Last week, GamesIndustry.biz crowned 12 winners from our inaugural Best Places To Work Awards.
Creative Assembly, Criterion, D3T, Double Eleven, Failbetter Games, Hutch, Playground Games, Space Ape, Studio Gobo, Twitch, Unity and Wish Studios all took home our special Best Places badge. You can read our full interviews with them here, and check out the pictures on our Facebook page. The awards were sponsored by Aardvark Swift.
With all these smart people in once place, we thought it would be worthwhile to get their advice. What would they say to new studios, or start-ups, looking to follow in their footsteps?
Here is what they said:
Studio Director, Creative Assembly
"Always stay focused on why you started making games in the first place. Focus on your people and what they are passionate about - great games come from having great people around you, and you'll also create a solid and long-lasting culture for the future.
"There will be good times and there will be tough times. Stay resilient, don't be afraid to make mistakes and learn from them. At Creative Assembly, we are incredibly lucky to house so many talented and clever people that constantly challenge us and make sure we are always striving for the best."
General Manager, Criterion
"Find out what makes you, you. Define a shared set of values and be sure to live those values. Treat your people as talent and aim to influence and inspire rather than command and control. Recognise and resist harmful dogma and wherever possible favour autonomy - these are development studio mindsets and values that we believe are attractive to the contemporary gaming talent that we're looking to build the future of our studio with."
"Treat your people as talent and aim to influence and inspire rather than command and control"
Matt Webster, Criterion
Marketing Manager, D3T
"Know what you are looking to achieve and stick to it. If you want to make games, commit to it 100% and don't muddy the water taking on work-for-hire projects. You need your best people adding value, not just generating revenue."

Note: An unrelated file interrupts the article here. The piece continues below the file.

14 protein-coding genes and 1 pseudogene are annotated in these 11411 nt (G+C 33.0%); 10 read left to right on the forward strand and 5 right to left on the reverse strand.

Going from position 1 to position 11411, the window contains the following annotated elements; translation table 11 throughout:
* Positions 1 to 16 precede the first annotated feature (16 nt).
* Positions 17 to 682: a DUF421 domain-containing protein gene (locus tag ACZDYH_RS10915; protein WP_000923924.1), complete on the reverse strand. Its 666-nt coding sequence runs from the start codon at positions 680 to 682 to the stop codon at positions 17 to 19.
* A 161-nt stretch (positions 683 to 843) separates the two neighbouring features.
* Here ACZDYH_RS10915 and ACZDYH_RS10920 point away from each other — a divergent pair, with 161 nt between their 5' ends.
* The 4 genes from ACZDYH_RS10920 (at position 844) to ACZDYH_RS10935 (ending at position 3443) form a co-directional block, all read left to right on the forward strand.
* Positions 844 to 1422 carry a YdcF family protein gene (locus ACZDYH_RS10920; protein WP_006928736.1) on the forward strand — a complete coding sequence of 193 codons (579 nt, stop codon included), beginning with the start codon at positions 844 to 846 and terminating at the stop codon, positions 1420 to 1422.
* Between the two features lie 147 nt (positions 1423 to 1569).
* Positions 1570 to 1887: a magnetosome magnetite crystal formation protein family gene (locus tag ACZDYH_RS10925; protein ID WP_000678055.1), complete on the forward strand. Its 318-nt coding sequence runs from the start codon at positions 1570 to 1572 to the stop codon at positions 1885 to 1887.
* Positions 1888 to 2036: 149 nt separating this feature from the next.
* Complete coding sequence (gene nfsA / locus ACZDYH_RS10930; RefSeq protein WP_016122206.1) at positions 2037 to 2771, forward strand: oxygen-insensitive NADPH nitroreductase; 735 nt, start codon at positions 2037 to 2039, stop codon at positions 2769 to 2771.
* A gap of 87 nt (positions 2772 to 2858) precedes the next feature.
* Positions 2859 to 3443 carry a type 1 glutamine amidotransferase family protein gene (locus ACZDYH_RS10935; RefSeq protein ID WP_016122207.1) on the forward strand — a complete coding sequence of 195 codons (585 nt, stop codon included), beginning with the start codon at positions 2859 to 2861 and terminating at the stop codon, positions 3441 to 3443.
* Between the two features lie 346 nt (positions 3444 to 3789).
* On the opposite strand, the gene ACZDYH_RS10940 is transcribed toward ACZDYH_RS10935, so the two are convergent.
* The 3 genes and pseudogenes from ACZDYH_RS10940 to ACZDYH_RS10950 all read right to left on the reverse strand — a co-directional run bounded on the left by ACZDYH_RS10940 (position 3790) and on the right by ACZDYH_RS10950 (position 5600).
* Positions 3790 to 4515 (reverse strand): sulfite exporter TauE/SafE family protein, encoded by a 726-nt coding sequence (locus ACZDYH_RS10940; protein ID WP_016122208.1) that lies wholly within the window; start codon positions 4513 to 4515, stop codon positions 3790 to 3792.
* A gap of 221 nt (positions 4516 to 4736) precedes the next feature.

COO, Double Eleven
"Set it up so that it can work on zero sales of your first game, treat anything above that as a hard earned bonus - regardless of you having a publisher. By 'it,' I mean your life and the lives of the other people working for/with you and anyone within that radius. You can re-evaluate at that point if what you did to make it here is something you are prepared to keep doing until something takes off, or if you want to seek greener pastures."
Operations Manager, Failbetter Games
"Don't crunch. It can seem like everyone does and that it must be the only way to succeed in making games, but there's an enormous amount of evidence collected over several decades that sustained crunch is not only bad for employees, but has a negative effect net on productivity as well."
"I think it's incredibly important to have a definable mission statement both internally for the team and externally for partners. So my advice would be, find your sense of purpose. You might be planning for your first release or building a new game, but where does that particular game lead your business to next? Always think about the next step in the process."
HR Manager, Studio Gobo
"Setting up your own games company will be an emotional roller coaster. One of the most important decisions you will make is who you choose to surround yourself with on this ride. Having a group of people that can not only create a great game but also support each other can make or break your company."
COO and Co-founder, Space Ape